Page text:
Kate’s story: Parenting in lockdown


Kate and Jasper wearing sunglasses

Aside from my general worries about the state of the world right now, as a parent of a child living with a spinal cord injury (and also one other without), I am experiencing a huge range of emotions about the Coronavirus pandemic, many negative, but also some surprisingly positive.

On the one hand, of course, I am on extra high alert with regards to my son’s, health. He has an incomplete T12 level injury, so thankfully his lung and cardiovascular function are very good. The virus seems to be sparing the younger population, but I still worry about anything which might make him more vulnerable to this unknown disease. In his case there is also the possibility that he has an undiagnosed immune deficiency. This adds another layer of apprehension about exposing him to infection. Managing anxiety related to his health is something that I have struggled with, and even more so right now.

I’m worried about him missing his physiotherapy. To keep my son in the best shape possible, he undertakes physiotherapy at school and at a physiotherapy centre too, but now he is missing both. We’re lucky we have some equipment at home, but he is still missing treatments that I can’t help him with. As we have no idea when we will be able to return to the centre the burden of care falls on me. That said, he’s certainly enjoying the respite!

One thing that has helped me though is being introduced to a parents Facebook group who are also doing home physio because of the virus. It’s a really supportive environment as we are all in the same boat wondering about whether we are doing more harm than good! It looks like we may also be able to start some virtual services through my son’s therapy centre, which would be most welcome.

On the whole I feel largely very good about the isolation (although we are only two weeks in!) I’m encouraged by the acts of kindness and community spirit we are seeing, particularly in relation to ‘vulnerable’ groups. I do think that parents of children with spinal cord injuries, or any chronic health condition for that matter, are perhaps more capable of dealing with this pandemic. This could be because we have already faced extreme adversity when it comes to health and social isolation. We have had to learn how to deal with what we take for granted suddenly being taken away. We have had to think about the health and safety of our children every day, deal with shortages of appropriate healthcare for them, and have experienced both social and physical isolation as a result of our children’s injuries.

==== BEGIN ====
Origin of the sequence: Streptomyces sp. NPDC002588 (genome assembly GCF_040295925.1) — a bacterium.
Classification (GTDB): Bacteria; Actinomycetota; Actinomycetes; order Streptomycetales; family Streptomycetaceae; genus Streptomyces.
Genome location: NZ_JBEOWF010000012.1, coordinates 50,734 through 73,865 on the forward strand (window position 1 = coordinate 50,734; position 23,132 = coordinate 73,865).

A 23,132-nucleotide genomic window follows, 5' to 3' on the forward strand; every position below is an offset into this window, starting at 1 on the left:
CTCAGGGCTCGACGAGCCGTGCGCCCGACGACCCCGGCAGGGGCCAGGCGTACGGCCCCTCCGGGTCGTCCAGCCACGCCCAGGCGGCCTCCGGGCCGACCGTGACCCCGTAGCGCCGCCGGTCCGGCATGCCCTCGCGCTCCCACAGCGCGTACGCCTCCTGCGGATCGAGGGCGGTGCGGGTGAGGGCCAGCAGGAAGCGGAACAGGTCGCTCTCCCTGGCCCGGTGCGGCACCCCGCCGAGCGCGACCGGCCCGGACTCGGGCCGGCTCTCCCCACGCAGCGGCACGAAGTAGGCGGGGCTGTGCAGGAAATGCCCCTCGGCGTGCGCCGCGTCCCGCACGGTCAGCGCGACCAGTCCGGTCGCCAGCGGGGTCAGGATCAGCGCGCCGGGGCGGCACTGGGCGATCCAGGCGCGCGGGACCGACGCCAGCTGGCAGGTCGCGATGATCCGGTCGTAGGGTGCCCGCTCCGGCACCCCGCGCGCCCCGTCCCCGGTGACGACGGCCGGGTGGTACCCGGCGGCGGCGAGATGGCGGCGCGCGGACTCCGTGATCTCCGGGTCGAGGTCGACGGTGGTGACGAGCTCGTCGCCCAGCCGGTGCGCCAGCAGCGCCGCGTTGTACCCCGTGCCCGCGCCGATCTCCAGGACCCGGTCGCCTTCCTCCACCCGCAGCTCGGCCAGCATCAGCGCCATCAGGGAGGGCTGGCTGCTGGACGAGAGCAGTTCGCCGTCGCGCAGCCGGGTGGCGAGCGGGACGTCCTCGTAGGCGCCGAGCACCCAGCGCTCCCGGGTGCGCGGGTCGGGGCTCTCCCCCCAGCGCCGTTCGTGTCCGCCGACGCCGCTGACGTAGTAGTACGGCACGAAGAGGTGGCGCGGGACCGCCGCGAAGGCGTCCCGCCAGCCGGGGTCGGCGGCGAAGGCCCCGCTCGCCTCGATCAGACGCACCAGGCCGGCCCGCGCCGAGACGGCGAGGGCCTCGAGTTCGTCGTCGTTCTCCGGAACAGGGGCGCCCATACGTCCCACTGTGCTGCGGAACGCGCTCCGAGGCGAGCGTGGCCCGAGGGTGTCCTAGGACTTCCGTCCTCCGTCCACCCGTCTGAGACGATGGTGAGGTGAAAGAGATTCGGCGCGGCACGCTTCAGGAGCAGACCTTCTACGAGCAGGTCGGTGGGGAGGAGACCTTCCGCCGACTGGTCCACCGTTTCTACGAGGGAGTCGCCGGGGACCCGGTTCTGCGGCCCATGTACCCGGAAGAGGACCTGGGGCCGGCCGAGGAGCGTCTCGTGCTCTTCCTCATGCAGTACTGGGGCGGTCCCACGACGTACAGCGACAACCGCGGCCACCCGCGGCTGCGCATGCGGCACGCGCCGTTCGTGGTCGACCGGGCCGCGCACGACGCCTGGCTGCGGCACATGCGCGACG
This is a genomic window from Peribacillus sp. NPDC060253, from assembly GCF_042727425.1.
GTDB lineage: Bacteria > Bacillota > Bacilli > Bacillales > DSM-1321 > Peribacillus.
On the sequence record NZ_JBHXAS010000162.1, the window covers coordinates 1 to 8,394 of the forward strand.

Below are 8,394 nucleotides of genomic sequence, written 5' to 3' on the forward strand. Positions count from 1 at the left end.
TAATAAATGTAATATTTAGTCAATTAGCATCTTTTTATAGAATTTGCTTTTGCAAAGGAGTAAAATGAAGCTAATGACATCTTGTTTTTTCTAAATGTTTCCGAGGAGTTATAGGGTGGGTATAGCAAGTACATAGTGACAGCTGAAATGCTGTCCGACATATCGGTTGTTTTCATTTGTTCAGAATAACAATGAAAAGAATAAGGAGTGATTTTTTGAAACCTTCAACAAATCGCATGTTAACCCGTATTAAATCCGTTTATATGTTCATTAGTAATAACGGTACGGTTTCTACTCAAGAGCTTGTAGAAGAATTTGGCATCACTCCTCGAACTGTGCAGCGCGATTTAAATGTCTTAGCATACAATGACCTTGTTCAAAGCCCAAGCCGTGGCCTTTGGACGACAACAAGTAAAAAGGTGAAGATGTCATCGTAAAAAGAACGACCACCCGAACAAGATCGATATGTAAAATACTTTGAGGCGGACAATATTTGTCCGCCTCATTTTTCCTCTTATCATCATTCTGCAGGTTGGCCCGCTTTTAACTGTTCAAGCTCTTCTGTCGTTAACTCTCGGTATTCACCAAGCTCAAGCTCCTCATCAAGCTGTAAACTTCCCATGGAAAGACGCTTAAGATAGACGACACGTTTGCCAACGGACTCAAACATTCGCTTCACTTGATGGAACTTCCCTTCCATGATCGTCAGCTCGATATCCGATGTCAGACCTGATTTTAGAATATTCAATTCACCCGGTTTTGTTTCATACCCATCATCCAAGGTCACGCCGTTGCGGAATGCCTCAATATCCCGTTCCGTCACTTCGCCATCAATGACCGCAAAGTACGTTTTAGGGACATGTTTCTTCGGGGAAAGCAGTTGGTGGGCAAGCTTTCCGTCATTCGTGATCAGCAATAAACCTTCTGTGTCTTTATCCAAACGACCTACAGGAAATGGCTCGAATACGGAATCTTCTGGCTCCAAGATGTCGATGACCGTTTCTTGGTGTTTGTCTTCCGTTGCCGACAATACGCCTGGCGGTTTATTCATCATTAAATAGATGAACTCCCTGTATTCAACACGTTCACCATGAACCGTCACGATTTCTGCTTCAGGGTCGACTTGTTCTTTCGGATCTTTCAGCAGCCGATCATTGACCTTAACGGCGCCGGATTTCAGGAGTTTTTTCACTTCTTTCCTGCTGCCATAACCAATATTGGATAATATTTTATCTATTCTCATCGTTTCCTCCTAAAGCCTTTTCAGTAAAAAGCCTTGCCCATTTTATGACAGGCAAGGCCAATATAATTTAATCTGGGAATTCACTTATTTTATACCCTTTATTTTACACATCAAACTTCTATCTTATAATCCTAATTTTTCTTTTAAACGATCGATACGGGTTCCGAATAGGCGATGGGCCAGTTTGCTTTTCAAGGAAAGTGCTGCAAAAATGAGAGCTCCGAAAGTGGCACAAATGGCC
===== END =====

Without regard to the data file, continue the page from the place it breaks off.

Having the children at home has certainly been a juggling act, particularly as I am working from home, but it has also been really fun. It’s lovely spending more time with the boys, something we always hold extra dear since we nearly lost our son 5 years ago due to the illness that caused his spinal cord injury. We still manage to work therapy into the new routine, and his school work has been a welcome time-occupier!

We are fortunate that our son is becoming increasingly independent. We’ve been using this time as an opportunity to encourage him (and his brother) to take on more self-care tasks. They are both helping around the house more and becoming more self-sufficient, which I see as empowering them both.

Kate and her two sons on a boat

I have also been trying to stay social via technology. Like many others this has helped me immensely. Video chatting our extended family, and my son’s therapists has been great. Our son is also calling his friends. I would really encourage parents to connect and share more with their close family and friend as well as the larger spinal cord injury community right now. Knowing we are all out there and having similar challenges, worries – and solutions — can be so helpful and rewarding.

Finally, looking after myself often falls to the bottom of the list. However, I am making sure to take my fair share of baths and I am enjoying getting back into the garden. These are my go-to stress busters. I must admit I am enjoying taking a break from the non-stop parade of school runs, doctor’s appointments, therapy, playdates, sports and clubs. While they are equally missed, what we have learned from past trials and from this new one is to always look on the bright side and enjoy what we have right now — each other.